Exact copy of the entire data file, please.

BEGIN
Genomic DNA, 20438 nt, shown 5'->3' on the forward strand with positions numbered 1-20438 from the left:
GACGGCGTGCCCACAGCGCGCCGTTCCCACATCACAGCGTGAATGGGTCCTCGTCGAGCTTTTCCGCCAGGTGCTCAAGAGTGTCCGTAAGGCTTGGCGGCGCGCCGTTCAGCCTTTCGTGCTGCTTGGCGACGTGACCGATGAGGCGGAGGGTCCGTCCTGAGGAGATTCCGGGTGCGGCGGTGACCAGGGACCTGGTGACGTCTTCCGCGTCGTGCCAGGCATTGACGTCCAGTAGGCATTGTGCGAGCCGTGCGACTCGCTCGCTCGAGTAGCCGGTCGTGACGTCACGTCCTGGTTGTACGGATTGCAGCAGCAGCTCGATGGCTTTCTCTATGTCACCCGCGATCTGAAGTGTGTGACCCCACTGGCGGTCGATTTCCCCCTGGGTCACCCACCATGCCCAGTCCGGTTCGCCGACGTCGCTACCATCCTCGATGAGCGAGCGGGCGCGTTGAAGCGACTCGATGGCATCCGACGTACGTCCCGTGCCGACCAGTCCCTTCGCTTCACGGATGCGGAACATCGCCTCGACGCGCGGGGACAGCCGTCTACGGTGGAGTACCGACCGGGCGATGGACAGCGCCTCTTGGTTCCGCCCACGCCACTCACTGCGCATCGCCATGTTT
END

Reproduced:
Genomic DNA, 20438 nt, shown 5'->3' on the forward strand with positions numbered 1-20438 from the left:
GACGGCGTGCCCACAGCGCGCCGTTCCCACATCACAGCGTGAATGGGTCCTCGTCGAGCTTTTCCGCCAGGTGCTCAAGAGTGTCCGTAAGGCTTGGCGGCGCGCCGTTCAGCCTTTCGTGCTGCTTGGCGACGTGACCGATGAGGCGGAGGGTCCGTCCTGAGGAGATTCCGGGTGCGGCGGTGACCAGGGACCTGGTGACGTCTTCCGCGTCGTGCCAGGCATTGACGTCCAGTAGGCATTGTGCGAGCCGTGCGACTCGCTCGCTCGAGTAGCCGGTCGTGACGTCACGTCCTGGTTGTACGGATTGCAGCAGCAGCTCGATGGCTTTCTCTATGTCACCCGCGATCTGAAGTGTGTGACCCCACTGGCGGTCGATTTCCCCCTGGGTCACCCACCATGCCCAGTCCGGTTCGCCGACGTCGCTACCATCCTCGATGAGCGAGCGGGCGCGTTGAAGCGACTCGATGGCATCCGACGTACGTCCCGTGCCGACCAGTCCCTTCGCTTCACGGATGCGGAACATCGCCTCGACGCGCGGGGACAGCCGTCTACGGTGGAGTACCGACCGGGCGATGGACAGCGCCTCTTGGTTCCGCCCACGCCACTCACTGCGCATCGCCATGTTT